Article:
Photo by Ingrid Damiani
Dr. Eric De Jonge of the Washington Hospital Center's House Call Program drops in on an elderly patient at her D.C. home.
It seems like an image from a bygone era: A physician steps up to the front door, black bag in hand, to check up on a patient at home. But the number of doctors who offer this type of personalized medical care is actually on the upswing.
At-home visits from the doctor remain rare for most Americans, but the service is becoming increasingly available to the elderly. An analysis published last month in the Journal of the American Medical Association found that house calls to Medicare beneficiaries rose by 40 percent from 1998 to 2004.
Some physicians are affiliated with house calls programs begun in recent years by hospitals such as the Washington Hospital Center, which Joseph Shapiro profiles in a related report. But the practice has also been taken up by one-man practices and physicians groups, the largest of which is the Visiting Physicians Association, which works with more than 25,000 patients in Georgia, Ohio, Wisconsin, Texas and Michigan.
"A lot of people seem to think of house calls as something from a past era in medicine," says Dr. Steven Landers of Case Western Reserve University, who conducted the analysis. "But there are a lot of forces in the health-care system that seem to be making this service have a bit of a comeback."
Reviving Past Practice with a 21st-Century Twist
House calls were the norm for physicians until the end of the 19th century, when the rise of hospitals and health insurance and improved transportation led to a shift to the office-based practice. By 1971, only 1 percent of U.S. doctors were making home visits to patients. The travel time involved made them economically impractical, and medical practices became focused on seeing a high-volume of patients daily.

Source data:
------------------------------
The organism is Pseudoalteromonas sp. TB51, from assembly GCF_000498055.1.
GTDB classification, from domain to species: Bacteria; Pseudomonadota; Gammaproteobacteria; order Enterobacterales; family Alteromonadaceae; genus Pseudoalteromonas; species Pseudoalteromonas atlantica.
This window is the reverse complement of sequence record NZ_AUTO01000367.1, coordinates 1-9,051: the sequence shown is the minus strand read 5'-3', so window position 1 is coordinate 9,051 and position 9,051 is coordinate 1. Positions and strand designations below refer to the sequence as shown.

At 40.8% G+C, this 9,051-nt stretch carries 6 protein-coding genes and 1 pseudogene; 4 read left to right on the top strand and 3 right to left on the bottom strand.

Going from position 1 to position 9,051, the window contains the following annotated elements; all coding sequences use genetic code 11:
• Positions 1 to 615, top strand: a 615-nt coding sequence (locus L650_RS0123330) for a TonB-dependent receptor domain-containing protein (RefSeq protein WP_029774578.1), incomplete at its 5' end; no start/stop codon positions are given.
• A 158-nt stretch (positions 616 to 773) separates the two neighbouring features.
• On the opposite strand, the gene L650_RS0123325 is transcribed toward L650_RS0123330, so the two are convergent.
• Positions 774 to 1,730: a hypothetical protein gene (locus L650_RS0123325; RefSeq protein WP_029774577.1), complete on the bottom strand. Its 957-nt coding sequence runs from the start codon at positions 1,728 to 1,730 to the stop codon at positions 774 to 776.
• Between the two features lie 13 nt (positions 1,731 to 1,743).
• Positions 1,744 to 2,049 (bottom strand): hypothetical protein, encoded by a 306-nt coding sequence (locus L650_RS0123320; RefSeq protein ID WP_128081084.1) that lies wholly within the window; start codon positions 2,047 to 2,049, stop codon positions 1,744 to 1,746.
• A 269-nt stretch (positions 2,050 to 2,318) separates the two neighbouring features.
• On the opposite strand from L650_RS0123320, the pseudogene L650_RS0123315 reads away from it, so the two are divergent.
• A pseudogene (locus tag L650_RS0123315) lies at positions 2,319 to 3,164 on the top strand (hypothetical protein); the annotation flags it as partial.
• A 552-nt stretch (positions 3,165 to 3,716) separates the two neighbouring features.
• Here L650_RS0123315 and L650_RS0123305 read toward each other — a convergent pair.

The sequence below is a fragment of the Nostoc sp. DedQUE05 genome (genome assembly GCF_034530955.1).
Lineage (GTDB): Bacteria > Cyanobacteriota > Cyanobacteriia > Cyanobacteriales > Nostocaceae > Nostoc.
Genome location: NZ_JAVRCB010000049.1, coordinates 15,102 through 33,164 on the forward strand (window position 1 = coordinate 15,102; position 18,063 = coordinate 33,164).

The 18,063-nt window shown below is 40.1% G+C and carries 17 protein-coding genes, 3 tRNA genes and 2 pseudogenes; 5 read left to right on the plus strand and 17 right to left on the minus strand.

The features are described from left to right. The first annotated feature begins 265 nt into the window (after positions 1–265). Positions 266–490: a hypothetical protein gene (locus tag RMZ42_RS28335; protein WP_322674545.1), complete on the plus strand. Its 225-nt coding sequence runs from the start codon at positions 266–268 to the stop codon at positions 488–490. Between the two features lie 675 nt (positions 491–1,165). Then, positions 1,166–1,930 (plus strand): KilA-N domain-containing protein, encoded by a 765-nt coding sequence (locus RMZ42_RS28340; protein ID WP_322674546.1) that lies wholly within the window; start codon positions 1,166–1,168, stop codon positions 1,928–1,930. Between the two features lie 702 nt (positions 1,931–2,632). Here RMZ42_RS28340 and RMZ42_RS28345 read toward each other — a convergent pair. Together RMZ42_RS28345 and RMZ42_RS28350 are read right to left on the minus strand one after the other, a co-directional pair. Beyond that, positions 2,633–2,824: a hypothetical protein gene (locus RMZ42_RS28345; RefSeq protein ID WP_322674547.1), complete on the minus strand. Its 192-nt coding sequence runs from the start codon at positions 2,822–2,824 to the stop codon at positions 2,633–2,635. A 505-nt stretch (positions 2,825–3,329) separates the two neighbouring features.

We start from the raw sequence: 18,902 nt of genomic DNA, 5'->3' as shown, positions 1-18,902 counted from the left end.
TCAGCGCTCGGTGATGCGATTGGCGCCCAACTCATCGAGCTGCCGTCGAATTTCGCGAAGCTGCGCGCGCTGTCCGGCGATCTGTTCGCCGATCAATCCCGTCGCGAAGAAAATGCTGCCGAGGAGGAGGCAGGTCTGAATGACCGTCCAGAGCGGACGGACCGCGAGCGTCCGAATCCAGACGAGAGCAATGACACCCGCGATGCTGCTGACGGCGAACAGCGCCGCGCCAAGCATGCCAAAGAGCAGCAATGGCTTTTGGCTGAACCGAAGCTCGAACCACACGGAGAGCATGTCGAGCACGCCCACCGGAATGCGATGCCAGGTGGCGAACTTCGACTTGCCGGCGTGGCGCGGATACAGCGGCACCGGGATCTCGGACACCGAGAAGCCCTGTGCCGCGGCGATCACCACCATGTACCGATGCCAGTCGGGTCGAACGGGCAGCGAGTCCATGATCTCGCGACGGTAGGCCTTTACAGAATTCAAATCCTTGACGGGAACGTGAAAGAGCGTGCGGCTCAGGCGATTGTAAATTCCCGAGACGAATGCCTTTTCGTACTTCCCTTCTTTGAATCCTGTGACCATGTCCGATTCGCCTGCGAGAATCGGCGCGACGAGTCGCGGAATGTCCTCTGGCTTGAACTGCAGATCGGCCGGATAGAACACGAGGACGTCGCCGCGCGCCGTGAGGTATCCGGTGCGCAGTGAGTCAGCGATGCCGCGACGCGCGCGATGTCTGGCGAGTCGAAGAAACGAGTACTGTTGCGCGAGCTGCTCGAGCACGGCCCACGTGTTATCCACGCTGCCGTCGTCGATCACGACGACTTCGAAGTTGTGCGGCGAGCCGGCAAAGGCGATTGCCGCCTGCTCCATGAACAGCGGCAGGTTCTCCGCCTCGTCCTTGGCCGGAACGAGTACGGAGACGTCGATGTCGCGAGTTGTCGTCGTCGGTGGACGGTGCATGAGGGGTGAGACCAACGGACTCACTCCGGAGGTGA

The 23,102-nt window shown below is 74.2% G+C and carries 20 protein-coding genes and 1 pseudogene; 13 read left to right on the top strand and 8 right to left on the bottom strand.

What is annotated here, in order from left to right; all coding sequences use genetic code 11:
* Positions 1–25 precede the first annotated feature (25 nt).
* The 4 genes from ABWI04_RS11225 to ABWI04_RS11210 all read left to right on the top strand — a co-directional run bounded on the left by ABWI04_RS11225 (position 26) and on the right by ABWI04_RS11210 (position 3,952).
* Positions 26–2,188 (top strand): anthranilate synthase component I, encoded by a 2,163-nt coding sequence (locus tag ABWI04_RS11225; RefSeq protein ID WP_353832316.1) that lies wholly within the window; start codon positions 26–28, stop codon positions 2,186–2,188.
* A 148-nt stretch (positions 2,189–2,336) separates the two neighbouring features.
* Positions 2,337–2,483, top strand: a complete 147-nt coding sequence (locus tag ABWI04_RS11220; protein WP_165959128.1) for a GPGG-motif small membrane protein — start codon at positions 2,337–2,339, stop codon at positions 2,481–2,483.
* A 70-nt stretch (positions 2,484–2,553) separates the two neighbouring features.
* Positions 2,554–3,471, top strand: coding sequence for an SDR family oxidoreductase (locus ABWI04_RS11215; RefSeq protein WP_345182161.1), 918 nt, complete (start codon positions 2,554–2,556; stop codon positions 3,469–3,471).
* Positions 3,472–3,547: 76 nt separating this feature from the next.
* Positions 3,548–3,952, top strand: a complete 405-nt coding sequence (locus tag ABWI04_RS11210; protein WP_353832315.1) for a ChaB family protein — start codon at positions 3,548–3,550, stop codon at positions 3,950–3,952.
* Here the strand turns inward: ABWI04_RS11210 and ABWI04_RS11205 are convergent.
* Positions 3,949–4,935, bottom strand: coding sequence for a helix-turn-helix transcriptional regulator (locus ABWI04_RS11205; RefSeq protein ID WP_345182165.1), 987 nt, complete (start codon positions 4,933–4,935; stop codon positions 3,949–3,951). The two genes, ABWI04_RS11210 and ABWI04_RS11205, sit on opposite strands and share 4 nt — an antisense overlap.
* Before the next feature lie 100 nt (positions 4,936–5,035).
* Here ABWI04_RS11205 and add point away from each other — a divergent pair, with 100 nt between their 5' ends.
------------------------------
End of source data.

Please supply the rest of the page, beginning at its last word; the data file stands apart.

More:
According to Landers, the recent return to house calls in part reflects Medicare's 1998 decision to boost what the government reimburses physicians for home visits by as much as 50 percent. For doctors, that made house calls less of a money-losing proposition.
And advances in technology have greatly expanded the arsenal of tools in a physician's black bag. Beyond stethoscopes, visiting physicians now bring along portable X-ray machines, laptop-based lung tests and EKG, and fingertip-based diagnostic devices that can test for a range of measurements, including blood sugar and blood count levels.
"The laptop that I take into patients' homes can be used as my electronic patient-record system," notes Landers, who directs the house call program at Case Western Reserve's department of family medicine.
A Grayer Patient Base
The renewed interest in house calls also reflects America's aging population. In 2004, some 36 million Americans — 12 percent of the population — were age 65 and over, according the U.S. Census Bureau.
The toll on health care spending is significant. A May 2005 study by the Congressional Budget Office found that the sickest 5 percent of Medicare beneficiaries — the majority of whom have one or more chronic illnesses — account for 43 percent of total spending, or some $142 billion a year, mainly because of hospitalizations.